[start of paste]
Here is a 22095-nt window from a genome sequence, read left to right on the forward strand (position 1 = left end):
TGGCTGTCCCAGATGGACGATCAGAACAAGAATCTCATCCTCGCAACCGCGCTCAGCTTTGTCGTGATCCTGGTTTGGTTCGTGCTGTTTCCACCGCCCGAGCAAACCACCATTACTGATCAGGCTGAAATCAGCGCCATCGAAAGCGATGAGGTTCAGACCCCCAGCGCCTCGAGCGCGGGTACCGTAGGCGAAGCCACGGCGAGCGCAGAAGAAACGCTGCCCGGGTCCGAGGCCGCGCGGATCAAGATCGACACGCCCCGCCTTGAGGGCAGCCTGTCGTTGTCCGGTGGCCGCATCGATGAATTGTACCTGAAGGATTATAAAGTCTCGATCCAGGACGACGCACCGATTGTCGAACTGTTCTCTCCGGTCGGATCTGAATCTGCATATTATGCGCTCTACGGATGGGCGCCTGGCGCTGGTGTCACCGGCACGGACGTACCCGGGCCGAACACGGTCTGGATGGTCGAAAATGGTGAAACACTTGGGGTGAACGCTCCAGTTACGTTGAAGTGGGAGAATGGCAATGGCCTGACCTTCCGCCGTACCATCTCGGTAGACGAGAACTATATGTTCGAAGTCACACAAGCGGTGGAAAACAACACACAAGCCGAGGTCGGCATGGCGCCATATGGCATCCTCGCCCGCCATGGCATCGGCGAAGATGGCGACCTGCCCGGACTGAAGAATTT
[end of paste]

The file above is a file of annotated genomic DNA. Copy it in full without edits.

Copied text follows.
Here is a 22095-nt window from a genome sequence, read left to right on the forward strand (position 1 = left end):
TGGCTGTCCCAGATGGACGATCAGAACAAGAATCTCATCCTCGCAACCGCGCTCAGCTTTGTCGTGATCCTGGTTTGGTTCGTGCTGTTTCCACCGCCCGAGCAAACCACCATTACTGATCAGGCTGAAATCAGCGCCATCGAAAGCGATGAGGTTCAGACCCCCAGCGCCTCGAGCGCGGGTACCGTAGGCGAAGCCACGGCGAGCGCAGAAGAAACGCTGCCCGGGTCCGAGGCCGCGCGGATCAAGATCGACACGCCCCGCCTTGAGGGCAGCCTGTCGTTGTCCGGTGGCCGCATCGATGAATTGTACCTGAAGGATTATAAAGTCTCGATCCAGGACGACGCACCGATTGTCGAACTGTTCTCTCCGGTCGGATCTGAATCTGCATATTATGCGCTCTACGGATGGGCGCCTGGCGCTGGTGTCACCGGCACGGACGTACCCGGGCCGAACACGGTCTGGATGGTCGAAAATGGTGAAACACTTGGGGTGAACGCTCCAGTTACGTTGAAGTGGGAGAATGGCAATGGCCTGACCTTCCGCCGTACCATCTCGGTAGACGAGAACTATATGTTCGAAGTCACACAAGCGGTGGAAAACAACACACAAGCCGAGGTCGGCATGGCGCCATATGGCATCCTCGCCCGCCATGGCATCGGCGAAGATGGCGACCTGCCCGGACTGAAGAATTT